In October of the same year, Mary and her mother executed a power of attorney in favour of Archibald Robertson, (one of the executors in America), and John Brown, (the nephew), each for her respective right under the settlement, and taking them bound to account directly for their intromissions.

On the 24th May 1817, the mother made a deed of settlement, by which—on the assumption that the share bequeathed to Mary had vested in her husband, and now belonged to her under their joint deed of settlement—she conveyed to John Brown “all my right and interest to the fee of the said one-fourth share of my said son William’s property, conveyed to my said daughter Mary, and that failing her having a child or children.” Under the power of attorney, John Brown obtained payment of about L.5000 of Mary’s share by remittances from America, and of L.1652 of funds in England from the mother, as her son’s administratrix. For this latter sum, Mary, along with John Brown (with whom she resided), concurred in granting a discharge on the 11th November 1817 to the mother, in which Mary was described ‘as liferenter,’ and John as “claiming right to the fee in virtue of settlements executed by the said James Brown and Margaret his spouse.” Three days thereafter she subscribed a deed, by which she discharged John Brown of the above sum of L.1652, on condition of his paying to her an annuity of L.50. This proceeded on the narrative, that according to the opinion of English Counsel she had merely a liferent; and that being addicted to the intemperate use of spirituous liquors, she might be defrauded by some designing persons. It was declared, that the annuity should only be payable while she resided with him. At this time she was about fifty years of age.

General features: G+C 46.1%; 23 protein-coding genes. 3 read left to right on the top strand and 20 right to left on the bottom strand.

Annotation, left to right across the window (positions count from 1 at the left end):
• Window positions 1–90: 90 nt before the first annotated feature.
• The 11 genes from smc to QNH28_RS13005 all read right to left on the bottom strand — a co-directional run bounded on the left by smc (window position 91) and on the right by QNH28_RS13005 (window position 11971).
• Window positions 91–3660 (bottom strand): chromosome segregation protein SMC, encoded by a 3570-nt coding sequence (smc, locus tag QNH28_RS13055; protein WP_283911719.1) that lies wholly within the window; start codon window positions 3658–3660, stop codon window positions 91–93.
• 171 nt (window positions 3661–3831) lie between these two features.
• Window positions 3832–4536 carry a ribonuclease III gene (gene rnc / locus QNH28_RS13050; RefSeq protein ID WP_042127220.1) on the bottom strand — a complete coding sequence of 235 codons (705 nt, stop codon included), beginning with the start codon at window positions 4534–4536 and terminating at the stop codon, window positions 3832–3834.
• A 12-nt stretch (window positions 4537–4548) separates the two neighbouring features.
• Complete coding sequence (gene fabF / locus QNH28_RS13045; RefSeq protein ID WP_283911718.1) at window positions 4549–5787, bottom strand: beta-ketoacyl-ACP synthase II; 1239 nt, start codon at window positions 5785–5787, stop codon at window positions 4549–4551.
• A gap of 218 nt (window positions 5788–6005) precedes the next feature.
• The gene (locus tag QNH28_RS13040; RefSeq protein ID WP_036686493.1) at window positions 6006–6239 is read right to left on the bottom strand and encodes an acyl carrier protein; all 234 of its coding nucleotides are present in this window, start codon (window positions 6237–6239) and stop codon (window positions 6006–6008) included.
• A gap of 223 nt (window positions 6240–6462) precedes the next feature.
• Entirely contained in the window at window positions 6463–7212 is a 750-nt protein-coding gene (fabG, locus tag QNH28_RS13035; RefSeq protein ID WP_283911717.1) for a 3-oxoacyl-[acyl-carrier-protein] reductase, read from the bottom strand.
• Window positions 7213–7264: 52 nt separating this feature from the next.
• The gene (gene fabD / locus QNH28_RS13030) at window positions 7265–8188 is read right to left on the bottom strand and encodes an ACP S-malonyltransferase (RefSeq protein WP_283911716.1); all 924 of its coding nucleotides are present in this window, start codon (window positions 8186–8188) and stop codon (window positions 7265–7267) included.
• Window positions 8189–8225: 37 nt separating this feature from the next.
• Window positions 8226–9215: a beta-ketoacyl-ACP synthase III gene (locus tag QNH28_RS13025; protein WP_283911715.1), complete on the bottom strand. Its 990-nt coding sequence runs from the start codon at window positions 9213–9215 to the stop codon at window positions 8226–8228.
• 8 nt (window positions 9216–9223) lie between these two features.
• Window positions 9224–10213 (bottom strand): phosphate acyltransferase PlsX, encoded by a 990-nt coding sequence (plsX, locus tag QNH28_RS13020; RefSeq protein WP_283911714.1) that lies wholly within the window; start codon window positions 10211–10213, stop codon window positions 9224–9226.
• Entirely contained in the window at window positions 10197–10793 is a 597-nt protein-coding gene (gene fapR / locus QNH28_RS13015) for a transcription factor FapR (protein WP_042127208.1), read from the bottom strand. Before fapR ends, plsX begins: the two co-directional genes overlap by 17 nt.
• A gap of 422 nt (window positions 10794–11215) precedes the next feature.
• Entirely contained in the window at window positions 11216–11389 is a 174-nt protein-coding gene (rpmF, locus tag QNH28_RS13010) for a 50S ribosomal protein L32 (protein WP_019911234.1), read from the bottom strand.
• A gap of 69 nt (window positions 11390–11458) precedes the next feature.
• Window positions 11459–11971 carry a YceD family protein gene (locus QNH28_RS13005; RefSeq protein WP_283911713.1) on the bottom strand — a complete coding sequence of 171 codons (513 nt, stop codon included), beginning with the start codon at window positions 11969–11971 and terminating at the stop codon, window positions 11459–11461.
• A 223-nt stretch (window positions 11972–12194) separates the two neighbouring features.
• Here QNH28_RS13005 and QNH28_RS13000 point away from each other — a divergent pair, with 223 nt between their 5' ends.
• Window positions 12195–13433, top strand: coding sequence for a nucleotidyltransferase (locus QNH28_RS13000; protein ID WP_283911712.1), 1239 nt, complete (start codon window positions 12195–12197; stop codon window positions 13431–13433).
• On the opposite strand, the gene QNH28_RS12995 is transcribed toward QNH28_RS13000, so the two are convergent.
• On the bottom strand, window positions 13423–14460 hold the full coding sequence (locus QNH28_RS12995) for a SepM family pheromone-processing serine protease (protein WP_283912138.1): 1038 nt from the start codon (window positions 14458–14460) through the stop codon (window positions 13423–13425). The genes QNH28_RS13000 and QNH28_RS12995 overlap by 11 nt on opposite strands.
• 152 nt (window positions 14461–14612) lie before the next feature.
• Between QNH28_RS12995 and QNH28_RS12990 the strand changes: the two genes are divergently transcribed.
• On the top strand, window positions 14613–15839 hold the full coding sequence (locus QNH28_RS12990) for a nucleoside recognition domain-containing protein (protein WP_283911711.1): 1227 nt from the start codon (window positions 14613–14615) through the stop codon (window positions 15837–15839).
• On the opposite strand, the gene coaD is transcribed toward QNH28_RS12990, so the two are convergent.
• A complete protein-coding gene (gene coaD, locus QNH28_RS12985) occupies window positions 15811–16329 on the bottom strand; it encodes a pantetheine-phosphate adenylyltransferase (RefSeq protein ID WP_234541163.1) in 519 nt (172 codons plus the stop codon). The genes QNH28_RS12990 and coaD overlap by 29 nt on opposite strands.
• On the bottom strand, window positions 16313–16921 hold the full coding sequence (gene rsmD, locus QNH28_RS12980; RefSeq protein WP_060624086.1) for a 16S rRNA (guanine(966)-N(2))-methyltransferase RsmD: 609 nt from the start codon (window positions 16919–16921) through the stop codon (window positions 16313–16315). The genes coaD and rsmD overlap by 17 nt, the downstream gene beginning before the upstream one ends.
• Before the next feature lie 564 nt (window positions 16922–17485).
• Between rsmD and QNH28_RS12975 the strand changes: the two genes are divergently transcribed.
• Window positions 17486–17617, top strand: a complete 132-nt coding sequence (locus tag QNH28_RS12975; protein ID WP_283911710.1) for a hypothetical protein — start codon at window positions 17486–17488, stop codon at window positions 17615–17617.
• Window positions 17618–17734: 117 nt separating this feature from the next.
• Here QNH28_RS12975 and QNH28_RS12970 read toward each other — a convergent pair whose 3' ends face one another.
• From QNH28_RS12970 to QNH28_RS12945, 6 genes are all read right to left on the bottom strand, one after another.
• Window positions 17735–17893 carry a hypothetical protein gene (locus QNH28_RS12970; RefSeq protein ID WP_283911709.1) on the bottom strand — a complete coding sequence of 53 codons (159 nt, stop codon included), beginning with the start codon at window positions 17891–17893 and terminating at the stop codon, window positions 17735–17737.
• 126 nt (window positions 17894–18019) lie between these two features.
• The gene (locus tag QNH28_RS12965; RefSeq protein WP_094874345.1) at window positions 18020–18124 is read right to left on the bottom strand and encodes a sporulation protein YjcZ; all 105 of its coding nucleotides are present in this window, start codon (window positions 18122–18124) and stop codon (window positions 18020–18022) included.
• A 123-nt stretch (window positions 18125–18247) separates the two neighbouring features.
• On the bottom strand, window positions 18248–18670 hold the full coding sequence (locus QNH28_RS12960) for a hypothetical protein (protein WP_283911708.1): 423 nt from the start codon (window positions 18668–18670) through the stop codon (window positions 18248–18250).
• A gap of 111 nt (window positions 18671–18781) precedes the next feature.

In March 1818, an action of declarator of marriage was raised against her by one Johnstone, from which she was assoilzied both by the Commissaries and by the Court of Session, in respect that,

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being in a state of intoxication, she was unable to give a valid consent. *

In 1819, the decree of the United States having been brought under review, John Brown was (according to the form of that country) again called as a party; but not having appeared, it was affirmed as to Mary’s share, but reversed on other points.

Pending the proceedings at the instance of Johnstone, Mary Brown raised an action against John Brown, calling on him to count and reckon for the sums received by him on her behalf, both from America and from England, as her share of her brother’s succession.